By Jim Donovan

PHILADELPHIA (CBS) — Home improvement season is in full swing. Many general contractors and companies hire subcontractors for large remodeling projects or specifically for electrical work or plumbing. But if you’re not careful, that home remodeling job can take a turn for the worst. In this week’s Angie’s List report, Jim Donovan explains why it’s key you do your homework when it comes to subcontractors.

Whether your adding an addition, remodeling your kitchen or renovating part of your home sometimes the contractor you hire will call on others for help.

“In a large project it’s not unusual for a contractor to hire subcontractors who specialize in certain trades whether it be a plumber, electrician, even a roofers. But it’s important for you as the consumer to know who they are hiring check them out as well,” said Angie’s List founder, Angie Hicks.

So ask for a list of subcontractors your contractor might use. Ask friends or family about them and check online reviews.

And if you’re doing a big job, talk to the general contractor about a lien waver.

That’s basically going to protect you against the contractor not paying the subcontractor because if the contractor doesn’t pay his subs, they could potentially put a lien against your property. If the contractor refuses to have a lien waver it’s a red flag and you should walk away,” said Hicks.

More from Angie:

Types of Contractors

· General Contractor (GC): Type of manager who is in charge of overseeing the entirety of a project. For a home remodeling job, the GC will meet with the homeowner to go over the initial project details, estimate the cost of the project, draft a contract, hire workers and handle the daily operation of the job. General contractor usually don’t perform any of the labor, but instead hire skilled tradesmen as subcontractors.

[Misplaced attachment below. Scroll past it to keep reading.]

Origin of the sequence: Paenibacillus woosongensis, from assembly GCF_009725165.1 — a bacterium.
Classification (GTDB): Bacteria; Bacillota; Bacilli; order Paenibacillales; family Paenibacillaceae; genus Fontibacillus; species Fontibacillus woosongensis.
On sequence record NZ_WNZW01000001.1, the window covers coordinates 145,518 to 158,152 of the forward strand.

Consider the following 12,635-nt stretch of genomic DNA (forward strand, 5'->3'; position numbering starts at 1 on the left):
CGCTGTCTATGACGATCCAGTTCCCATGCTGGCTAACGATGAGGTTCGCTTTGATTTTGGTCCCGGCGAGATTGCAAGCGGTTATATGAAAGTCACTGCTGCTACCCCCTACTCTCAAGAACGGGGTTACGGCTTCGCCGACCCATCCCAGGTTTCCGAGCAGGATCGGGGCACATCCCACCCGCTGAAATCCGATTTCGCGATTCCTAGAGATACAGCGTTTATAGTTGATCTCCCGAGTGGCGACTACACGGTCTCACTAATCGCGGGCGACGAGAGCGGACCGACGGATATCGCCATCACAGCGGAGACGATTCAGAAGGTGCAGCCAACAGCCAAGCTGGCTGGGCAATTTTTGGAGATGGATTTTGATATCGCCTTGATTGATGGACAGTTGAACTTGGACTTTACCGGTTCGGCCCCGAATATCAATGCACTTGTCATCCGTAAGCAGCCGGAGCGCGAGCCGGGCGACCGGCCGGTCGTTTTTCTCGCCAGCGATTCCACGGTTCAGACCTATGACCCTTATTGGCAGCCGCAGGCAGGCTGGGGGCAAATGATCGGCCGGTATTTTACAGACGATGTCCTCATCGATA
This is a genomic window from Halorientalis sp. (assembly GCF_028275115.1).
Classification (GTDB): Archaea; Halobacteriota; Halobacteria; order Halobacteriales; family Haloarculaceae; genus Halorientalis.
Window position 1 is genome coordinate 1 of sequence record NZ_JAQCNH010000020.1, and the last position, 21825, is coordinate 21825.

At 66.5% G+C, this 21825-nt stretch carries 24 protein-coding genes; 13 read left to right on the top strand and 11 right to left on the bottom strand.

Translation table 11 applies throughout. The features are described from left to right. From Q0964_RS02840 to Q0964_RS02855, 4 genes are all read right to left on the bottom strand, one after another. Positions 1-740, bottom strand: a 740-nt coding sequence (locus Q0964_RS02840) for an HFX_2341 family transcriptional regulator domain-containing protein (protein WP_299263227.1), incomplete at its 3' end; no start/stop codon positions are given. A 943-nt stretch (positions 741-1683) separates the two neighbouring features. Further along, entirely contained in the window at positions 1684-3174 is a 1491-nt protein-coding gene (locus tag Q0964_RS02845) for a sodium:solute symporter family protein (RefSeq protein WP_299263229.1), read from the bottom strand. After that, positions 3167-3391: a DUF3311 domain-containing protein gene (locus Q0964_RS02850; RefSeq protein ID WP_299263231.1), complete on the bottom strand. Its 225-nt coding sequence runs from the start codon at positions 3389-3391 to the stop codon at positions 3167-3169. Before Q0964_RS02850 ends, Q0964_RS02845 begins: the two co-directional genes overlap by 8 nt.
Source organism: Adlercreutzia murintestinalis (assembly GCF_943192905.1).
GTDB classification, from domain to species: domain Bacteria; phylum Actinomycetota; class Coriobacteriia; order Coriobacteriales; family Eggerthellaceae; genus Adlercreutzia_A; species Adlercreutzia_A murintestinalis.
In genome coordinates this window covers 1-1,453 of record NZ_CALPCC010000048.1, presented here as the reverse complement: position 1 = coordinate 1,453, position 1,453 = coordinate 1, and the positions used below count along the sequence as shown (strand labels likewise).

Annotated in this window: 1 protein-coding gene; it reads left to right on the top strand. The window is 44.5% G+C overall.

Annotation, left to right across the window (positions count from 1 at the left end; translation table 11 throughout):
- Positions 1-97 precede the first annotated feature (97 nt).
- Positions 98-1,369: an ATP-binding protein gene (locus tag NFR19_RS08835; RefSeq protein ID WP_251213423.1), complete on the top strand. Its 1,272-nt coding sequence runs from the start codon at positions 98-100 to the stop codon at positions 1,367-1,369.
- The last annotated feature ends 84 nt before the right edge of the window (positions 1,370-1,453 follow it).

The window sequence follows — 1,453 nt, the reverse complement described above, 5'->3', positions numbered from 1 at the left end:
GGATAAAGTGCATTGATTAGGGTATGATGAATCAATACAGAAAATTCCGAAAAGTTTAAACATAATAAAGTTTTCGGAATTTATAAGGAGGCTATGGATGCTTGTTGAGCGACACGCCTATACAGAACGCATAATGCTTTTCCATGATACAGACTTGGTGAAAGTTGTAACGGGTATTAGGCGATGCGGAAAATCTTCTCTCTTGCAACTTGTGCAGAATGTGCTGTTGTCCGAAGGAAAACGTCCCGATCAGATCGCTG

· Subcontractor: A worker who is hired by a general contractor to perform the obligations of another contractor’s contract. Also referred to as specialty contractors or “subs,” subcontractors are typically hired to perform a specialized type of labor. They are the plumbers, roofers, carpet installers and electricians who are essential to any large remodeling project. As the name implies, subcontractors work under contract with, and get paid by general contractors.

A nationwide Angie’s List poll found:

· When asked what aspects of the hiring process or contract were important – 10 percent of the respondent said lien wavers.

What is a lien waver?

If a home improvement contractor fails to pay his employees or fails to pay for the building materials used in the project, a lien can be placed on your property and you, the property owner, can be held liable for the unpaid expenses if a lien waiver was not established.

· To avoid unexpected fees or liens, homeowners should consider always including a lien waiver or lien waiver clause in the project’s contract. With a lien waiver, when the project is successfully completed, both parties sign off and state that the contract obligations have been met, including the general contractor making all necessary payments to materials suppliers, subcontractors or vendors.

· If the general contractor doesn’t agree to sign off on the lien waiver, you can withhold payment until he or she has proved they’ve paid their suppliers or subcontractors.

· One of the most essential things to know about liens and lien releases is how they’re enforced in your area. Although the general principle is the same for most areas, each state or municipality has different standards for the application of liens and their releases.

Angie’s List Tips: Know your subcontractors

· Ask your general contractor for a list of subcontractors to be used on a project, and then check the subs out.

· Angie’s List recommends soliciting at least three bids, properly vetting contractors and subcontractors by checking references and verifying licensure (if applicable), bonding and insurance, and negotiating a detailed contract.

· Ask the contractor how long he/she has worked with the subcontractors. What is their experience working together?

· Insist on a lien waiver, which protects the homeowner from liability if the general contractor fails to pay the subcontractors.

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